662
Chapter 18
attached helper T cell to provide yet another important stimu-
lus for activation.
Thus, the APC participates in the activation of a helper
T cell in three ways: (1) antigen presentation, (2) provision of
a costimulus in the form of a matching nonantigenic plasma
membrane protein, and (3) secretion of IL-1, TNF, and other
cytokines (see Figure 18–12).
The activated helper T cell itself now secretes various
cytokines that have both autocrine effects on the helper T cell
and paracrine effects on adjacent B cells and any nearby cyto-
toxic T cells, NK cells, and still other cell types. These pro-
cesses will be described in later sections.
Presentation to Cytotoxic T Cells
Because class I MHC proteins are synthesized by virtually all
nucleated cells, any such cell can act as an APC for a cytotoxic
T cell. This distinction helps explain the major function of
cytotoxic T cells—destruction of
any
of the body’s own cells
that have become cancerous or infected with viruses. The key
point is that the antigens that complex with class I MHC pro-
teins arise
within
body cells. They are endogenous antigens,
synthesized by a body cell.
How do such antigens arise? In the case of viruses, once
a virus has taken up residence inside a host cell, the viral nucleic
acid causes the host cell to manufacture viral proteins that are
foreign to the cell. A cancerous cell has had one or more of
its genes altered by chemicals, radiation, or other factors. The
altered genes, called
oncogenes
,
code for proteins that are not
normally found in the body. Such proteins act as antigens.
In both virus-infected cells and cancerous cells, some of
the endogenously produced antigenic proteins are hydrolyzed
by cytosolic enzymes (in proteasomes) into peptide fragments,
which are transported into the endoplasmic reticulum. There
they are complexed with the host cell’s class I MHC proteins
and then shuttled by exocytosis to the plasma membrane sur-
face, where a cytotoxic T cell specifi c for the complex can bind
to it (
Figure 18–13
).
NK Cells
As noted earlier, NK (natural killer) cells constitute a distinct
class of lymphocytes. They have several functional similarities
to those of cytotoxic T cells. For example, their major targets
are virus-infected cells and cancer cells, and they attack and
kill these target cells directly, after binding to them. However,
unlike cytotoxic T cells, NK cells are not antigen specifi c; that
is, each NK cell can attack virus-infected cells or cancer cells
without recognizing a specifi c antigen. They have neither T-cell
receptors nor the immunoglobulin receptors of B cells, and
the exact nature of the NK-cell surface receptors that permits
the cells to identify their targets is unknown (except in one
case presented later). MHC proteins are not involved in the
activation of NK cells.
Why, then, do we deal with them in the context of
spe-
cifi
c
immune responses? Because, as will be described subse-
quently, their participation in an immune response is greatly
enhanced
e
i
the
r
by
ce
r
ta
in
an
t
ibod
ie
s
o
r
by
cy
tok
ine
s
secreted by helper T cells activated during specifi c immune
responses.
Development of Immune Tolerance
Our basic framework for understanding specifi c immune
responses requires consideration of one more crucial ques-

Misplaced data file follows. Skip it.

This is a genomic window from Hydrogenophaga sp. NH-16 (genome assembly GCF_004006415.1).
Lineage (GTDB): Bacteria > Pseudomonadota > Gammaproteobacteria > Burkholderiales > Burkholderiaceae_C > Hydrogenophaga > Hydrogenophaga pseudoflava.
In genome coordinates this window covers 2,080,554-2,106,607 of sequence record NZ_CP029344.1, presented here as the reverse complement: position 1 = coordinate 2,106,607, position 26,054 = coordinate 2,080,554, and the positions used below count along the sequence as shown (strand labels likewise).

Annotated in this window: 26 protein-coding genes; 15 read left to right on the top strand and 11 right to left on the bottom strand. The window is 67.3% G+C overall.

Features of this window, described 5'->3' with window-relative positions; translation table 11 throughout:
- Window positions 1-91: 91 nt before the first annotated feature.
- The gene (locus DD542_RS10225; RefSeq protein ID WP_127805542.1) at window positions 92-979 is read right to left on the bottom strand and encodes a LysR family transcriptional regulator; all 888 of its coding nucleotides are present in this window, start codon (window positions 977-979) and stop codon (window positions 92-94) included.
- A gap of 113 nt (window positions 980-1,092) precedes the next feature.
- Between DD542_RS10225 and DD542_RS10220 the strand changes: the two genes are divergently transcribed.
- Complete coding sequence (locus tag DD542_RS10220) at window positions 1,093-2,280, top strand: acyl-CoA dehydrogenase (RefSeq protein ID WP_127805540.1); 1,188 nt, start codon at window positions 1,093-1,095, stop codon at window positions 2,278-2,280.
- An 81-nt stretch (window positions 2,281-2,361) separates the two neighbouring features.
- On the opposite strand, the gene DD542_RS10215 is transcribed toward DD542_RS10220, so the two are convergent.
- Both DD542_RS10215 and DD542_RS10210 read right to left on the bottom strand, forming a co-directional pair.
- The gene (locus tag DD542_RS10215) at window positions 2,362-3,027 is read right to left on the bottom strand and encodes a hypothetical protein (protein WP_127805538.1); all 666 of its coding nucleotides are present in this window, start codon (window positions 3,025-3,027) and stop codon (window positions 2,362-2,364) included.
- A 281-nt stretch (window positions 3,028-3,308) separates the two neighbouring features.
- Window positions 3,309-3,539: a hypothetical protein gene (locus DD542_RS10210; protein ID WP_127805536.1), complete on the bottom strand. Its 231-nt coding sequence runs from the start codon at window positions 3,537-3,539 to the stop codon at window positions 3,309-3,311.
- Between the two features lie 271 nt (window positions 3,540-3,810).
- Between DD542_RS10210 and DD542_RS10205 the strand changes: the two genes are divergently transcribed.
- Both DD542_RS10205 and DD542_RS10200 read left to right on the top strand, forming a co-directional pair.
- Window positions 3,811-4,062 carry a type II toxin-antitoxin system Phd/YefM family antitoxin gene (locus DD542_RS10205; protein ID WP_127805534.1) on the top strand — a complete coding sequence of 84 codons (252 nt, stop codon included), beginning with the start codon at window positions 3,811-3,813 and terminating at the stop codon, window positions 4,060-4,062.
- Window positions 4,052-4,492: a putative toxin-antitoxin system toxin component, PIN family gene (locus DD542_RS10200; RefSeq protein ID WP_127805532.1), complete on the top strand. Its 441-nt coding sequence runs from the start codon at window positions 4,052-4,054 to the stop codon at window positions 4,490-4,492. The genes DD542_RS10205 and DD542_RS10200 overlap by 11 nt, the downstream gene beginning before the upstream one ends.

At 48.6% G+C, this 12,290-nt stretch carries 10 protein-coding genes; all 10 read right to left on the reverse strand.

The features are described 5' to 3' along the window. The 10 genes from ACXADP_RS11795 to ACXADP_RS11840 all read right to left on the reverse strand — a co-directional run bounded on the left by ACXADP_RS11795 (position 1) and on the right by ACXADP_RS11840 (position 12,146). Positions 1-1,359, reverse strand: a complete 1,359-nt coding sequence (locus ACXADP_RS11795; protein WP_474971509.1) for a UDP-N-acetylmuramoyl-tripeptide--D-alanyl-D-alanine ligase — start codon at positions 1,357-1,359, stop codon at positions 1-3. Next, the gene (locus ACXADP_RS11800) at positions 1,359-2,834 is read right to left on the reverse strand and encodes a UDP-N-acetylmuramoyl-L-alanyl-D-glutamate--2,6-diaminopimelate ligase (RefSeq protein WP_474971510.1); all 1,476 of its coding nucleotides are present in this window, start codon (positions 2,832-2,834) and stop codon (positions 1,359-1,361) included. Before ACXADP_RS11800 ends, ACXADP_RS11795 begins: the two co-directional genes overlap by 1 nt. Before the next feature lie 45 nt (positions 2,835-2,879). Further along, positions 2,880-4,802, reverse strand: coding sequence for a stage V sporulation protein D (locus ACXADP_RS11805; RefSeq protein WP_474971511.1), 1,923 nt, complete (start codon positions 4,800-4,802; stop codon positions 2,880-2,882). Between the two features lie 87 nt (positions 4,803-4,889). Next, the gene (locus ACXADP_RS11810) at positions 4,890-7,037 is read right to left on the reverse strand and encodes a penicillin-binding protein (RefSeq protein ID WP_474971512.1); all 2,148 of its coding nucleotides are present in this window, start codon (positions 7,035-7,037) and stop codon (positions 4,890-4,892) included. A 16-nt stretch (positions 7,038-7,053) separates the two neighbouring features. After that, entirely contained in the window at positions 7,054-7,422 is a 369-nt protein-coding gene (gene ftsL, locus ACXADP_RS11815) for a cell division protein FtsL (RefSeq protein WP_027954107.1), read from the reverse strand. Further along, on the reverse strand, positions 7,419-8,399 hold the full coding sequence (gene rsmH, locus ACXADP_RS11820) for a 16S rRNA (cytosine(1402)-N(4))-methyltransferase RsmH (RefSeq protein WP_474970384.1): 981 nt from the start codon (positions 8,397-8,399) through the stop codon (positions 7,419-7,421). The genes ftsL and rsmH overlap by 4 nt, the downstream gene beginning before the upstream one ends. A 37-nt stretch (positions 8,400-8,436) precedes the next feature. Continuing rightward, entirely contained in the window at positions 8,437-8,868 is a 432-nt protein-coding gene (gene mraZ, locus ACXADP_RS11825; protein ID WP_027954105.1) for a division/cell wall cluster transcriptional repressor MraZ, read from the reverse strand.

tion: How does the body develop what is called
immune
tolerance
—lack of immune responsiveness to self? This may
seem a strange question given the defi
nition of an antigen as a
foreign molecule that can generate an immune response. How
is it, though, that the body “knows” that its own molecules,
particularly proteins, are not foreign but are self molecules?
Recall that the huge diversity of lymphocyte receptors
is ultimately the result of multiple random DNA cutting/
recombination processes. It is virtually certain, therefore, that
in each person, clones of lymphocytes would have emerged
with receptors that could bind to that person’s own proteins.
The existence and functioning of such lymphocytes would be
disastrous because such binding would launch an immune
attack against the cells expressing these proteins. There are at
least two mechanisms, called
clonal deletion
and
clonal inacti-
vation,
that explain why normally there are no active lympho-
cytes that respond to self components.
First, during fetal and early postnatal life, T cells are
exposed to a wide mix of self proteins in the thymus. Those
T cells with receptors capable of binding self proteins are
destroyed by apoptosis (programmed cell death). This process
is called
clonal deletion.
The second process,
clonal inactiva-
tion,
occurs not in the thymus but in the periphery and causes
potentially self-reacting T cells to become nonresponsive.
Viral DNA
Class I MHC
protein
Virus-infected
cell
Class I MHC
protein
Cytotoxic T cell
receptor
Cytotoxic
T cell
Nucleus
Viral protein
on ribosome
mRNA
Protein
fragment
Figure 18–13
Processing and presentation of viral antigen to a cytotoxic T cell by an
infected cell. Begin this fi gure with the viral DNA in the cell’s nucleus.
The viral DNA induces the infected cell to produce viral protein, which
is then hydrolyzed (by proteasomes). The fragments are complexed to
the cell’s class I MHC proteins in the endoplasmic reticulum, and these
complexes are then shuttled to the plasma membrane.
Adapted from Gray, Sette, and Buus.
previous page 690 Vander's Human Physiology The Mechanisms of Body Function read online next page 692 Vander's Human Physiology The Mechanisms of Body Function read online Home Toggle text on/off